Influences of the G2350A polymorphism in the ACE Gene on cardiac structure and function of ball game players
1 College of Physical Education, Hanyang University, Seoul 133-791, Korea
2 College of Pharmacy, Seoul National University, Seoul 151-742, Korea
Journal of Negative Results in BioMedicine 2012, 11:6 doi:10.1186/1477-5751-11-6Published: 12 January 2012
Except for the I/D polymorphism in the angiotensin I-converting enzyme (ACE) gene, there were few reports about the relationship between other genetic polymorphisms in this gene and the changes in cardiac structure and function of athletes. Thus, we investigated whether the G2350A polymorphism in the ACE gene is associated with the changes in cardiac structure and function of ball game players. Total 85 healthy ball game players were recruited in this study, and they were composed of 35 controls and 50 ball game players, respectively. Cardiac structure and function were measured by 2-D echocardiography, and the G2350A polymorphism in the ACE gene analyzed by the SNaPshot method.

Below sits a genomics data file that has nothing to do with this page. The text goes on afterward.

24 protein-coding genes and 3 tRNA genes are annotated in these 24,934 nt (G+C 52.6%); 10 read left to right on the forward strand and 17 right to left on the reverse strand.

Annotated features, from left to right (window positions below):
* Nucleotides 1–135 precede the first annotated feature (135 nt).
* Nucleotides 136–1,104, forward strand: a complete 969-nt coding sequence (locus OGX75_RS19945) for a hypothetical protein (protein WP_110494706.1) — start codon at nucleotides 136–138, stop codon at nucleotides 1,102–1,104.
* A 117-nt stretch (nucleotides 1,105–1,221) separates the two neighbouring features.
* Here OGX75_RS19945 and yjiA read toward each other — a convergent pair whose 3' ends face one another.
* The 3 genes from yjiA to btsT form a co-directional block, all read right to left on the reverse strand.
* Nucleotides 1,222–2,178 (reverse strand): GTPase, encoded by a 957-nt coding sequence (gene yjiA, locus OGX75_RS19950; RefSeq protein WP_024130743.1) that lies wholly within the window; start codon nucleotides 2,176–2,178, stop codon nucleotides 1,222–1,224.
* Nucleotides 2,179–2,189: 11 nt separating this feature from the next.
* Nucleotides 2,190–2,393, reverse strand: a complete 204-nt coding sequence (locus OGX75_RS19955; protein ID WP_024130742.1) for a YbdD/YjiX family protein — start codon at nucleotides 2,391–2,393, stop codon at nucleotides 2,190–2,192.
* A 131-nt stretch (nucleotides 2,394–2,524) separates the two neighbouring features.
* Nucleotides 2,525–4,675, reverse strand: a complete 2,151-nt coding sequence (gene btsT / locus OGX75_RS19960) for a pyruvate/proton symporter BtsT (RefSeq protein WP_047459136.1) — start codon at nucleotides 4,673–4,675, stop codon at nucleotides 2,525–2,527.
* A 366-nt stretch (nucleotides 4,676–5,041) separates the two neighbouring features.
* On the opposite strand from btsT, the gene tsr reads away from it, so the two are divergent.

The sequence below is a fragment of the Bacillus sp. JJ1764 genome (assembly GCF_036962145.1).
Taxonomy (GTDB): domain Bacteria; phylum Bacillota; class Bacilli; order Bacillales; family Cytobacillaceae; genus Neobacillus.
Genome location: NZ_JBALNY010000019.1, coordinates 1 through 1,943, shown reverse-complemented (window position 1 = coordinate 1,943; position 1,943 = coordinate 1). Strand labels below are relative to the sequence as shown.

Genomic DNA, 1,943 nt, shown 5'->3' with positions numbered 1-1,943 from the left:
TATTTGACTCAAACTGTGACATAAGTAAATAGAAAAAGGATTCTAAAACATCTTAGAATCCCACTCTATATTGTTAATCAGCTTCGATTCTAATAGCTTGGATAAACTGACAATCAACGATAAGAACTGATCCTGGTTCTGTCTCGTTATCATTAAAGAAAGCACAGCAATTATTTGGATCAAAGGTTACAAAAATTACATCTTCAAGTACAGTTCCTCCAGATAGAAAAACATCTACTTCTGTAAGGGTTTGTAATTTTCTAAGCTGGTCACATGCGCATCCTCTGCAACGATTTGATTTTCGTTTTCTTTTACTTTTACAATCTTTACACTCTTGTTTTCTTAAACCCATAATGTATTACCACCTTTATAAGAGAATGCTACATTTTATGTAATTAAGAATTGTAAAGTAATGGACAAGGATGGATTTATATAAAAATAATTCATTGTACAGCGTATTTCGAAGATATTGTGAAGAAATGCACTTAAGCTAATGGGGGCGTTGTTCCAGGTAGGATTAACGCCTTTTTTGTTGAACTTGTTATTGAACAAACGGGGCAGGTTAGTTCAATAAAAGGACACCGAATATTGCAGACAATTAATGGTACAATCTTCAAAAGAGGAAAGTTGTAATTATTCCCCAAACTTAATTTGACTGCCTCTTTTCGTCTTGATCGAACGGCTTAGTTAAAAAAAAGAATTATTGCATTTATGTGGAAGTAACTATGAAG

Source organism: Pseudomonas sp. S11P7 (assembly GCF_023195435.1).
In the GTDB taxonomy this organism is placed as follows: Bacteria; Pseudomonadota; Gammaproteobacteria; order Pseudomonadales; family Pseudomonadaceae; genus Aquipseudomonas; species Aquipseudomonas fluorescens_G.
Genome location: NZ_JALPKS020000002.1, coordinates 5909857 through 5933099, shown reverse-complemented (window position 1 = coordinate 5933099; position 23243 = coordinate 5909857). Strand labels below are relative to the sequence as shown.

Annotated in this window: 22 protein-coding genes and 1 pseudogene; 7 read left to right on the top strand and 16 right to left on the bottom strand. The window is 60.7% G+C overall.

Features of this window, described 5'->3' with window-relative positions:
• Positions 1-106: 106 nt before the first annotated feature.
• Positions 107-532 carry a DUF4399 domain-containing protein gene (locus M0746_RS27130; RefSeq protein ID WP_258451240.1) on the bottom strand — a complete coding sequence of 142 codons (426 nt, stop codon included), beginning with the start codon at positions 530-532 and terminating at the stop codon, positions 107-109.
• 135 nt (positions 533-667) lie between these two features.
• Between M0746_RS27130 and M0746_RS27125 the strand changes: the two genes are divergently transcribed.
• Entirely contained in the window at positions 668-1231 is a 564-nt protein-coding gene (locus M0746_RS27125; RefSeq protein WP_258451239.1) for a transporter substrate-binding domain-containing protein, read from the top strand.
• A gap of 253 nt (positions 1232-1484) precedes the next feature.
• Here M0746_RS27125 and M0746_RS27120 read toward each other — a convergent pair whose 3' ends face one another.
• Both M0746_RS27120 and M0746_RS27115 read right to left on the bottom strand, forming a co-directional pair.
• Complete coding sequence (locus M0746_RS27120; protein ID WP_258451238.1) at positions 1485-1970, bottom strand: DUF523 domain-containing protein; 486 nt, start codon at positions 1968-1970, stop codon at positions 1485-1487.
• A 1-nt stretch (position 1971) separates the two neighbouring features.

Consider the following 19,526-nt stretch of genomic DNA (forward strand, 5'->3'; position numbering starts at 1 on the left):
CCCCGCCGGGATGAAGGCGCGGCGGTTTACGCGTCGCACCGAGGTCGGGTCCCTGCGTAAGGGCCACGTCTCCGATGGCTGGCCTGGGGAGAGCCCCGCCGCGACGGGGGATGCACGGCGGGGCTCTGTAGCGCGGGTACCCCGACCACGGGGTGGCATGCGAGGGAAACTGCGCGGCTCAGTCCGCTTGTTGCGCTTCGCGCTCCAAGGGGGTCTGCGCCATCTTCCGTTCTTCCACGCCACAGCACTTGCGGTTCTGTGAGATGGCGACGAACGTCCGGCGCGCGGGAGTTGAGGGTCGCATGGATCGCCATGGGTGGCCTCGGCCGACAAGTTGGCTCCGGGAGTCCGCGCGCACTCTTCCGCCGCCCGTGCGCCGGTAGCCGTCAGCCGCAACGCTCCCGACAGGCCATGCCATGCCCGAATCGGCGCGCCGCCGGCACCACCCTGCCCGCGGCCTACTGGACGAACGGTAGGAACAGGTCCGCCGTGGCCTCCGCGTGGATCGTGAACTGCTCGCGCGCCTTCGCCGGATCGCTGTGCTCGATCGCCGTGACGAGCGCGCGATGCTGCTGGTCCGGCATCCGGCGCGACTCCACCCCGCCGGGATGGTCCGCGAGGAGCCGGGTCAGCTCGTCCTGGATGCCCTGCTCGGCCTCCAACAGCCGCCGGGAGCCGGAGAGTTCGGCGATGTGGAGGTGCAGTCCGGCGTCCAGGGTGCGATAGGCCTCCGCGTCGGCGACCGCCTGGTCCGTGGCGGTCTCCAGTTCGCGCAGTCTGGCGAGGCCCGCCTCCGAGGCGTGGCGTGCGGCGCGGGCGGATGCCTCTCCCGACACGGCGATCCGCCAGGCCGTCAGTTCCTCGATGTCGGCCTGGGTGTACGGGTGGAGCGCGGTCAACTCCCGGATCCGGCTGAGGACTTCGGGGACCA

There were significant differences in left ventricular mass index (LVmassI) value among each sporting discipline studied. Especially in the athletes of basketball disciplines, indicated the highest LVmassI value than those of other sporting disciplines studied (p < 0.05). However, there were no significant association between any echocardiographic data and the G2350A polymorphism in the ACE gene in the both controls and ball game players.
Our data suggests that the G2350A polymorphism in the ACE gene may not significantly contribute to the changes in cardiac structure and function of ball game players, although sporting disciplines of ball game players may influence the changes in LVmassI value of these athletes. Further studies using a larger sample size and other genetic markers in the ACE gene will be needed.